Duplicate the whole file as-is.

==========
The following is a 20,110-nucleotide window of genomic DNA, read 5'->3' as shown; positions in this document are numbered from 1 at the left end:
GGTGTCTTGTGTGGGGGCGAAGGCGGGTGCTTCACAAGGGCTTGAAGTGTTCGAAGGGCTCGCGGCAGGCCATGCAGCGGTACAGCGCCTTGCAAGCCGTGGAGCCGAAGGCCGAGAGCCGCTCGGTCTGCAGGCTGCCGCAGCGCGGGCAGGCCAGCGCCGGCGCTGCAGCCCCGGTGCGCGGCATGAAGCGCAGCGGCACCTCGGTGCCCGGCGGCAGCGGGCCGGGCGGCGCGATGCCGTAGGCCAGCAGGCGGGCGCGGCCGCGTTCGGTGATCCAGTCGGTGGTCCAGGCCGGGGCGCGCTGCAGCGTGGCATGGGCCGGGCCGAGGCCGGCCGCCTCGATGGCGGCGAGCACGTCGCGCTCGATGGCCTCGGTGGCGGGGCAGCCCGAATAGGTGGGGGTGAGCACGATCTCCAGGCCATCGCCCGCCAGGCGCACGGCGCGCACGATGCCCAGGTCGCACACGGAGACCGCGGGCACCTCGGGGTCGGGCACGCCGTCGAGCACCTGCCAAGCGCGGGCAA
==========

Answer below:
The following is a 20,110-nucleotide window of genomic DNA, read 5'->3' as shown; positions in this document are numbered from 1 at the left end:
GGTGTCTTGTGTGGGGGCGAAGGCGGGTGCTTCACAAGGGCTTGAAGTGTTCGAAGGGCTCGCGGCAGGCCATGCAGCGGTACAGCGCCTTGCAAGCCGTGGAGCCGAAGGCCGAGAGCCGCTCGGTCTGCAGGCTGCCGCAGCGCGGGCAGGCCAGCGCCGGCGCTGCAGCCCCGGTGCGCGGCATGAAGCGCAGCGGCACCTCGGTGCCCGGCGGCAGCGGGCCGGGCGGCGCGATGCCGTAGGCCAGCAGGCGGGCGCGGCCGCGTTCGGTGATCCAGTCGGTGGTCCAGGCCGGGGCGCGCTGCAGCGTGGCATGGGCCGGGCCGAGGCCGGCCGCCTCGATGGCGGCGAGCACGTCGCGCTCGATGGCCTCGGTGGCGGGGCAGCCCGAATAGGTGGGGGTGAGCACGATCTCCAGGCCATCGCCCGCCAGGCGCACGGCGCGCACGATGCCCAGGTCGCACACGGAGACCGCGGGCACCTCGGGGTCGGGCACGCCGTCGAGCACCTGCCAAGCGCGGGCAA